The release of Beckham, Netflix’s four-part documentary chronicling the rise of English football’s most famous son. Directed by Succession and Short Circuit actor Fisher Stevens and assembled by Beckham's own production company, it promises “never-before-seen” footage of the former England captain’s career and family life. No mean feat for a man who has taken us behind the Brylcreemed curtains from the very beginning.

Ours was a full-blown national obsession that transcended sport and social strata, whipped up by a consummate self-promoter with a face for billboards. In the eight transformative years that followed his wonder goal at Selhurst Park in 1996—the ones that took him from a house-share in Salford to a mega mansion in Madrid—David Beckham released three autobiographies: My Story, My World, and My Side.

They were best-sellers, supplemented by three access-some-areas documentaries—David Beckham: Football Superstar (1997), The Real David Beckham (2000) and The Real Beckhams (2002)—as well as countless interviews in magazines and newspapers and TV studios.


All but one of the aforementioned documentaries promised the kind of candour and intimacy that you very rarely receive—or arguably even deserve—from a star of his wattage. They occasionally deliver on it. Watching them all back is an exercise in squaring his supposedly shy, solitary, family-first persona with a relentless pursuit of global fame. The clothes are fun, too.

In Beckham, the latest "definitive" effort, we're watching a man bask in the glow of his own legacy, often mere millimetres away from his (admittedly, still great) face. It's the never-ending victory lap, available in perpetuity around the world. And to director Fisher Stevens' credit, the film is as deftly put together as its subject. But to watch the old documentaries back—shot in more detached, traditional formats—is to see David in the eye of a long storm, as the giddy days of Beckham-mania give way to something eerier, more perilous and overwhelming.

It starts out innocently enough with the straight-to-VHS David Beckham: Football Superstar (with “free double-sided Becks poster!”) filmed a year before the World Cup in France. The 22-year-old seems to be taking his newfound fame in his stride, proudly showing off the racks of designer clothes that fill his modest home (alongside a life-size cardboard cut-out of… himself. He swears it’s not his).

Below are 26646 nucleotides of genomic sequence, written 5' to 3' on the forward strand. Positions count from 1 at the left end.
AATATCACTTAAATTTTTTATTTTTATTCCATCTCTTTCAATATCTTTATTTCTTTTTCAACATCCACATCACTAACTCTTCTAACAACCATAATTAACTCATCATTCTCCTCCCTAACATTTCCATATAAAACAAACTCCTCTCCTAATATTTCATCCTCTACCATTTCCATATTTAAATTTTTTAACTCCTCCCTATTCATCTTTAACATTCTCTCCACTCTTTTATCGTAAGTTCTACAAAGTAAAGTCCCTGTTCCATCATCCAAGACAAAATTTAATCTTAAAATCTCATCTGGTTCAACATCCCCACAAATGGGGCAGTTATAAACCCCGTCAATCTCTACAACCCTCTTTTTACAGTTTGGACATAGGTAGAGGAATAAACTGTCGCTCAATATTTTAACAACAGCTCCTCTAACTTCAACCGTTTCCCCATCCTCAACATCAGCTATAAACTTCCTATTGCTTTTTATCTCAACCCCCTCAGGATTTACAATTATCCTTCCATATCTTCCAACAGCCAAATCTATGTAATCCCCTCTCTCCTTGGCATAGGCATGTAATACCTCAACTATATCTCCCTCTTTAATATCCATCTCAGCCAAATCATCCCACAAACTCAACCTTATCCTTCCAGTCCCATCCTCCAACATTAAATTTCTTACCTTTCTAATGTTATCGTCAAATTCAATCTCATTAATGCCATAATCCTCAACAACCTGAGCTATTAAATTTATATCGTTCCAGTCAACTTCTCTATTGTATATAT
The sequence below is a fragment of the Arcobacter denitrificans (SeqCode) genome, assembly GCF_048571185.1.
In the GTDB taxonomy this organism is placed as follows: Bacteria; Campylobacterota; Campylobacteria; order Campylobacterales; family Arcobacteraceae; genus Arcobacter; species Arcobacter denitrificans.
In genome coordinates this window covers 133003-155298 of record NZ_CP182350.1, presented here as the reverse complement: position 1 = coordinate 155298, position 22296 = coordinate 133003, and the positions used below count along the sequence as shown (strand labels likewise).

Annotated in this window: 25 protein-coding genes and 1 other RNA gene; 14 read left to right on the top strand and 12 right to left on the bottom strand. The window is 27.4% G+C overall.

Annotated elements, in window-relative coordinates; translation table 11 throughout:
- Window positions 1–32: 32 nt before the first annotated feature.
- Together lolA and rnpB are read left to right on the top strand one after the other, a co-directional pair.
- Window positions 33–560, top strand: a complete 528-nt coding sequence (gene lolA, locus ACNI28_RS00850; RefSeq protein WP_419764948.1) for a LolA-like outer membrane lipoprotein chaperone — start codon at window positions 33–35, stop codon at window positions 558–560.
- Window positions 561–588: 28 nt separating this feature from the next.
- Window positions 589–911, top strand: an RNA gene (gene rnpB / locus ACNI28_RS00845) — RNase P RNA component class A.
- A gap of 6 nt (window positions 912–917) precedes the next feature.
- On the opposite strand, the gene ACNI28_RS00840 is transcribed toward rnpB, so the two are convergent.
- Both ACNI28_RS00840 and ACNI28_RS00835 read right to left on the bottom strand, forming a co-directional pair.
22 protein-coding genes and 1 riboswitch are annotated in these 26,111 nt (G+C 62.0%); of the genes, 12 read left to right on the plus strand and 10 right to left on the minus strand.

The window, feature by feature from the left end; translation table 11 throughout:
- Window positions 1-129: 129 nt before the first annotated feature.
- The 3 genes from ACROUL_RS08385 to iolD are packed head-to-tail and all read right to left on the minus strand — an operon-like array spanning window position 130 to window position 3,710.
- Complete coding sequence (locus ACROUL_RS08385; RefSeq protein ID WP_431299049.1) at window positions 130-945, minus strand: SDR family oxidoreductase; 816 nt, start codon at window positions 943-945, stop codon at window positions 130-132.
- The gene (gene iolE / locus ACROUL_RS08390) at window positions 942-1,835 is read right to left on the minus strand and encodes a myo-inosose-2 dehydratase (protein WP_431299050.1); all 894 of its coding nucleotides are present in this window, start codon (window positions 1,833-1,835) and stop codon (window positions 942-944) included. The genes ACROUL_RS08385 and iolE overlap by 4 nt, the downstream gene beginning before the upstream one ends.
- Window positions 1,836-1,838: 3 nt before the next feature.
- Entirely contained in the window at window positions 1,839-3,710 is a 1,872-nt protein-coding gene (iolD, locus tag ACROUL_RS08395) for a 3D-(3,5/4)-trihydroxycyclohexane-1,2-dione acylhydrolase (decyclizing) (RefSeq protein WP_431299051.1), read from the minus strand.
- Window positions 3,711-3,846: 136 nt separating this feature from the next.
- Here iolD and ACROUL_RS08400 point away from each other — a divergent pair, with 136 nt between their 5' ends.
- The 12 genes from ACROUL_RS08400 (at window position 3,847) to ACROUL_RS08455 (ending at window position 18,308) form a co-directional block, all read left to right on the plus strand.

But in other ways, Beckham seems unfit for it. He talks protectively about his alone time, and likes nothing more than going to his local Chinese restaurant for a solo meal. “I enjoy my own company," he tells the documentary-maker, bashfully. "I suppose I’ve got used to being alone for a long time”. You wonder when he last enjoyed a prawn cracker in peace.

Then things ramp up several notches. In the 2000 BBC documentary, The Real David Beckham, he talks about the people who rummage through bins outside Vidal Sassoon "trying to find my blonde locks"; about the fall-out from that self-inflicted red card at the 1998 World Cup, the death threats and the abuse and the bouts of depression. Sitting in a sports car outside Gary Neville's house, the documentary fades to black as Beckham laments his lack of trust with the outside world.

If Netflix's Beckham owes a debt to The Last Dance, then The Real Beckhams from 2002, aired again on the BBC, is a heavily subdued take on the early reality shows of that era. It catches the couple in a moment of flux: David has just been (somewhat reluctantly) carted off to join the Galácticos of Real Madrid, while wife Victoria is on the verge of launching a new single and touring the world.